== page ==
However, the originalist notes that support for originalism stems from the belief that it “limits judicial discretion, promotes the rule of law, increases stability, reduces the risk of rule by unelected judges, and traces constitutional judgments directly to the views of We the People.”
With that said, Sunstein’s originalist, who refers to himself as an originalist “for reasons”, notes that his belief permits some exceptions to a strict constitutional reading, particularly if a different constitutional interpretation is more likely to advance the same underlying goals that originalism seeks to accomplish. These exceptions specifically apply in situations where “(1) judicial precedents are well-entrenched and longstanding and (2) insistence on the original understanding would be highly disruptive to established practices and understandings.”
Sunstein’s dialogue not only highlights the general differences between the two theories of constitutional interpretation but also provides a specific discussion of the Canning case through the lens of these theories.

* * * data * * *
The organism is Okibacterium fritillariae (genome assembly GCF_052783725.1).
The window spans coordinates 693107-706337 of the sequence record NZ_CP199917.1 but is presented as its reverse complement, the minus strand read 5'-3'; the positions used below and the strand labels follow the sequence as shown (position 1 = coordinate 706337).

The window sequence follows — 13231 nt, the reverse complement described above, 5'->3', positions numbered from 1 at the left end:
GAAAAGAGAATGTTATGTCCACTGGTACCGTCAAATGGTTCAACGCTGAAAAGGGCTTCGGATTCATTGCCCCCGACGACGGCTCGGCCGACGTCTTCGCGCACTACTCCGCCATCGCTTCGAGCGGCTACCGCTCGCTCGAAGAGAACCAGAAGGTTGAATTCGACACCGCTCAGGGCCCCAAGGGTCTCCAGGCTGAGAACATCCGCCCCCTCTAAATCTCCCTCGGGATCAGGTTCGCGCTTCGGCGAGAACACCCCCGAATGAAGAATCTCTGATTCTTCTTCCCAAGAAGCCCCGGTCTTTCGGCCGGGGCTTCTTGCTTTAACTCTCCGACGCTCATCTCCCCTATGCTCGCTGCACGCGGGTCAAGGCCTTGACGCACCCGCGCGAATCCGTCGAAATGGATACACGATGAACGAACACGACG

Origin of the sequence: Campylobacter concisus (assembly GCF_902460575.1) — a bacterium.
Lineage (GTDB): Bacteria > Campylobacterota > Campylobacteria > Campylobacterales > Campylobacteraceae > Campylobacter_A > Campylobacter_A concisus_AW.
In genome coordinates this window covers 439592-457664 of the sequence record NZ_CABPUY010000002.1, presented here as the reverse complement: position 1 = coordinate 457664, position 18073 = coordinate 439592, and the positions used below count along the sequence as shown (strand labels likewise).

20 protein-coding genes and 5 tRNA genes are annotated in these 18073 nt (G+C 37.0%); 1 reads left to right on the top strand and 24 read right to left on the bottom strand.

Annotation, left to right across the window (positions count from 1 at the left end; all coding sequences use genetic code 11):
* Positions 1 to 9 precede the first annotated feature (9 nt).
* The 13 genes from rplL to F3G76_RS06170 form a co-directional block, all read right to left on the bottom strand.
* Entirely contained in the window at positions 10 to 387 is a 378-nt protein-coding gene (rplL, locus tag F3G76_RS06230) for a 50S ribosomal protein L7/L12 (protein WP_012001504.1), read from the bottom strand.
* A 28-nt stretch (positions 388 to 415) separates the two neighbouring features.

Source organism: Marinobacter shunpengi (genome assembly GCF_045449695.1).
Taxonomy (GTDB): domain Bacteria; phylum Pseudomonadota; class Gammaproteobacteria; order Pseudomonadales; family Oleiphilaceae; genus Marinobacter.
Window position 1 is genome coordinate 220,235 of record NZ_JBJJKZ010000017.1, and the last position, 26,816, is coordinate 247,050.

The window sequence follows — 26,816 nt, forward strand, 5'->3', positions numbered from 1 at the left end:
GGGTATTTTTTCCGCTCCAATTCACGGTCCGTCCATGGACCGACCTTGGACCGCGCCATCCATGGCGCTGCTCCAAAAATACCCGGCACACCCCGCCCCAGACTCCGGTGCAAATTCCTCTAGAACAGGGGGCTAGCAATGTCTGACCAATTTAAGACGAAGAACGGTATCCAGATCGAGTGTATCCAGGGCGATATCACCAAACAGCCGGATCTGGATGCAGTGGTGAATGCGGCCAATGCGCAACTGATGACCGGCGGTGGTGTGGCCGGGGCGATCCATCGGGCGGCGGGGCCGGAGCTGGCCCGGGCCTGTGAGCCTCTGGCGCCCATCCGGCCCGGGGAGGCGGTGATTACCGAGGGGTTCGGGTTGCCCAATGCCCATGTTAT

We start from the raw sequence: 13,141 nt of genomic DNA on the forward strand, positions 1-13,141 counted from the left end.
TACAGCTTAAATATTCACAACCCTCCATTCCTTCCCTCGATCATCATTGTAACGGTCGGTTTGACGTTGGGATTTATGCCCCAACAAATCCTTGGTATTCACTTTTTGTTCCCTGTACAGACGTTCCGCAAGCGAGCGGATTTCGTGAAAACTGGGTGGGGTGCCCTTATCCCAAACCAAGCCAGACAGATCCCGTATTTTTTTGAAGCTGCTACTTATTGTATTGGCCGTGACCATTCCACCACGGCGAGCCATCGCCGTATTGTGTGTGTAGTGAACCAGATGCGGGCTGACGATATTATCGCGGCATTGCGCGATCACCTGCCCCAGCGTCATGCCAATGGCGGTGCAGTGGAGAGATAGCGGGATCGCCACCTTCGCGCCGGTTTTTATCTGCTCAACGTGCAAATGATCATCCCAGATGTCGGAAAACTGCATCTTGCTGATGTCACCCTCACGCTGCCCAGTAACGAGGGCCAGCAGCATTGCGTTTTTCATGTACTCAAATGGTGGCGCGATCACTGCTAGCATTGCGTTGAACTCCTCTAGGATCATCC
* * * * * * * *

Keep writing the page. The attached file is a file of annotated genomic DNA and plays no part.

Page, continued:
According to Sunstein, the Burkean takes issue with the Court’s reasoning that the founders used the word “the” to denote “the one and only” recess, and notes that, since intrasession recesses did not exist until after the Civil War, any judicial attempt to determine framers’ intentions would lead to unclear results, at best. Given this ambiguity, the Burkean argues that the court’s willingness “to adopt a contested understanding of the text to override very longstanding understandings on the part of the President and the Senate alike” was “extraordinary.”
However, what the Burkean sees as political tradition, the originalist characterizes, in Sunstein’s account, as “self-serving accommodations by Congress and the President” which should not override longstanding judicial interpretations, particularly since those practices served the interests of officials and not the people.
The Burkean, says Sunstein, would challenge the originalist’s argument on two grounds: first, “by virtue of their longevity, [longstanding practices] are likely to be sensible and wise”; and second, rejecting longstanding practices could be highly disruptive and “may cause all sorts of ripple effects, which are likely to include unintended bad consequences and high costs.”
In the end, the originalist and the Burkean appear to agree that courts should avoid overruling longstanding practices if they will result in instability and be highly disruptive to society. Sunstein’s creative article sheds light on the tensions between varying constitutional interpretations revealing that, although they may differ widely in substance, they might also be quite similar in their underlying goals and motivations.
The Supreme Court granted
certiorari on June 24, 2013 and the Court will review the D.C. Circuit decision this term.